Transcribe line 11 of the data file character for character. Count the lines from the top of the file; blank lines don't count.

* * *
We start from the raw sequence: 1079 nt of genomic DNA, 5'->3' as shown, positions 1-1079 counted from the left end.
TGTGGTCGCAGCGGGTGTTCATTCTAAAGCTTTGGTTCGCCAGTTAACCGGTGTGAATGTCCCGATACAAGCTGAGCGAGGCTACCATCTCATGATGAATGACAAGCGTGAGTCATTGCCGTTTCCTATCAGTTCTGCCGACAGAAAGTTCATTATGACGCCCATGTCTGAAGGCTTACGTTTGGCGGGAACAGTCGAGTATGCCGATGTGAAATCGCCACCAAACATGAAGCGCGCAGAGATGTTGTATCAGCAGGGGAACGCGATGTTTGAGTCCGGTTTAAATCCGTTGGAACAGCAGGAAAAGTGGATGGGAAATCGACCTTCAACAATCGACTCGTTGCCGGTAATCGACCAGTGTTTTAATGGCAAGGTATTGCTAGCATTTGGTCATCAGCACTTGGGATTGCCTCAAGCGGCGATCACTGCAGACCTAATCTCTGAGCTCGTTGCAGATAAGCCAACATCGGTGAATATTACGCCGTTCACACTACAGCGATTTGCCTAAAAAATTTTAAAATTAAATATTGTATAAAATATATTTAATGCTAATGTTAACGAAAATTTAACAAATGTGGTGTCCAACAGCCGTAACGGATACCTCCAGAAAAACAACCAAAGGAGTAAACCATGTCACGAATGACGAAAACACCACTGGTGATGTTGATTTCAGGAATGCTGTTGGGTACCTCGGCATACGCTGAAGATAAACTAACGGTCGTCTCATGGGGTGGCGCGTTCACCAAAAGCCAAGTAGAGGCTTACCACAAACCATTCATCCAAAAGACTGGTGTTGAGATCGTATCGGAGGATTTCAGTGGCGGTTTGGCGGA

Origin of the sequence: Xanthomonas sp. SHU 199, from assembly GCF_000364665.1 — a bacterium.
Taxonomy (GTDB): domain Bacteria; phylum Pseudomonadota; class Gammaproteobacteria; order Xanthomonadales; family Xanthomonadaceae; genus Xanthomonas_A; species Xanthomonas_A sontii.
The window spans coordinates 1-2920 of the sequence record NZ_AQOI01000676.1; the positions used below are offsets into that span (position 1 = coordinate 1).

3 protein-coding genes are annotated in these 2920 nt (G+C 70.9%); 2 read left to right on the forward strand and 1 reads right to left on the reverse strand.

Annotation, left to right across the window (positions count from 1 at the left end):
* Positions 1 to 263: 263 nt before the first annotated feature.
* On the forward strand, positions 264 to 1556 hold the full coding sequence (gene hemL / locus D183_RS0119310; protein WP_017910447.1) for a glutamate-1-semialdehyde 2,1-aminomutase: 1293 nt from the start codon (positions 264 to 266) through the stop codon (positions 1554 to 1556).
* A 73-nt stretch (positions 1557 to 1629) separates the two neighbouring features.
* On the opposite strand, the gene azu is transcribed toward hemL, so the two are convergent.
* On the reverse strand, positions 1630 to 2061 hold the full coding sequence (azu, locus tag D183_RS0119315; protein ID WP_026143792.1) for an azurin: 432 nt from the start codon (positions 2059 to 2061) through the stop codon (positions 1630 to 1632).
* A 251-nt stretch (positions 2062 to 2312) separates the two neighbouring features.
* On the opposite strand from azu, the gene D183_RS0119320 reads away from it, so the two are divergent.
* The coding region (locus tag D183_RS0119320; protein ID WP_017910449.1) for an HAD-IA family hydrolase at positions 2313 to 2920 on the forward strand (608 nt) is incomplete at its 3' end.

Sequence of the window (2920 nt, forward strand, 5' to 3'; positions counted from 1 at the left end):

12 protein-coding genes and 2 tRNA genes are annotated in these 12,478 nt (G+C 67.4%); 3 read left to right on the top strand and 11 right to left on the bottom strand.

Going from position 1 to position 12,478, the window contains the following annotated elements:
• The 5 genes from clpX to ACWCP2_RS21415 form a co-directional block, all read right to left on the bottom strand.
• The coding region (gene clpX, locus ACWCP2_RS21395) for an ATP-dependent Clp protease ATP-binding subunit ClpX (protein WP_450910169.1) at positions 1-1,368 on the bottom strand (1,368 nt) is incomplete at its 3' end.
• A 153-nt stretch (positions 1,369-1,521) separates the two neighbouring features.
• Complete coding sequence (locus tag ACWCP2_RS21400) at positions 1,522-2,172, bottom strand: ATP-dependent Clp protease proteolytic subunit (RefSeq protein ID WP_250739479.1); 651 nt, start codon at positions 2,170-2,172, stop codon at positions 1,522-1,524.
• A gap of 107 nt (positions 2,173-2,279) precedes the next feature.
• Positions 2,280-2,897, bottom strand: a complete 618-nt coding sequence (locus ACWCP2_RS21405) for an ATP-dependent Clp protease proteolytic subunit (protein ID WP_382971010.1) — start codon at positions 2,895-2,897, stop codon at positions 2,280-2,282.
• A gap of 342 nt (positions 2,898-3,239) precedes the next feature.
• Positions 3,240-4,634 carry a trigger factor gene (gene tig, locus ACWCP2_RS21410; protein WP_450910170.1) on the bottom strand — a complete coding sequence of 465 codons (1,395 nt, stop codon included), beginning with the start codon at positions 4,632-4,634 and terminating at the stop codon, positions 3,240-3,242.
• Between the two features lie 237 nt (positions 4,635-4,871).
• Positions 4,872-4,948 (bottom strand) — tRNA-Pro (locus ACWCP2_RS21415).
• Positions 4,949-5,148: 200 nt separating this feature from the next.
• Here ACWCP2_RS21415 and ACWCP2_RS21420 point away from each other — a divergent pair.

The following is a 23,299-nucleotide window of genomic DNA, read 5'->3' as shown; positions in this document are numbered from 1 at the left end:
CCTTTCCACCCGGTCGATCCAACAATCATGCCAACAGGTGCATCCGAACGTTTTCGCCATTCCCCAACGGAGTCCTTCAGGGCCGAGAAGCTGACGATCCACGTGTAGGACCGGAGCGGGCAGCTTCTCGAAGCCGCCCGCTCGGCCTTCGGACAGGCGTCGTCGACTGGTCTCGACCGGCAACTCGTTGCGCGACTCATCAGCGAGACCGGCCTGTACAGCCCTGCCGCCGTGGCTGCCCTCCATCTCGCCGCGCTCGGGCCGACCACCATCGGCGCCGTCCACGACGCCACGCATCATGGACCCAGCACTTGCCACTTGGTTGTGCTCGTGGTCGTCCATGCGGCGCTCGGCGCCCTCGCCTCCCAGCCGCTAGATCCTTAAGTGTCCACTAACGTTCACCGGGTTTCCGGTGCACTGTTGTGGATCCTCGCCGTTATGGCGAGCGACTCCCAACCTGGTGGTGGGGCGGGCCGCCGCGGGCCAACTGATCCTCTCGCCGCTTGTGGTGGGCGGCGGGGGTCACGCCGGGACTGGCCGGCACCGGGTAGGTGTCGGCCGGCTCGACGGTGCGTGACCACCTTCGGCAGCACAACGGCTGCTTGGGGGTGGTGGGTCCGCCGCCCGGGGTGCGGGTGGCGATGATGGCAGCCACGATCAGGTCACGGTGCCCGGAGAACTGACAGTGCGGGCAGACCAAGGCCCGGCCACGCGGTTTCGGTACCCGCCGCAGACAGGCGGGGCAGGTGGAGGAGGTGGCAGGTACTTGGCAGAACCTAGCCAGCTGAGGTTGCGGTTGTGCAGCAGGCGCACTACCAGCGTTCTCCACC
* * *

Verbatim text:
* On the opposite strand, the gene azu is transcribed toward hemL, so the two are convergent.